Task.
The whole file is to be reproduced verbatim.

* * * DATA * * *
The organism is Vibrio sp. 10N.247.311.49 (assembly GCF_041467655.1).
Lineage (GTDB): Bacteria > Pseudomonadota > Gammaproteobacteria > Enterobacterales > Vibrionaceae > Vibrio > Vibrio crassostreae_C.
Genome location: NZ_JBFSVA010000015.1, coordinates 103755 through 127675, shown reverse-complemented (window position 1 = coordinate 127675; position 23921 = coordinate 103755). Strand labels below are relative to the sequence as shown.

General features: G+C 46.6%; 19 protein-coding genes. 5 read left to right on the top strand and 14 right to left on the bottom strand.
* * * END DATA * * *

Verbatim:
The organism is Vibrio sp. 10N.247.311.49 (assembly GCF_041467655.1).
Lineage (GTDB): Bacteria > Pseudomonadota > Gammaproteobacteria > Enterobacterales > Vibrionaceae > Vibrio > Vibrio crassostreae_C.
Genome location: NZ_JBFSVA010000015.1, coordinates 103755 through 127675, shown reverse-complemented (window position 1 = coordinate 127675; position 23921 = coordinate 103755). Strand labels below are relative to the sequence as shown.

General features: G+C 46.6%; 19 protein-coding genes. 5 read left to right on the top strand and 14 right to left on the bottom strand.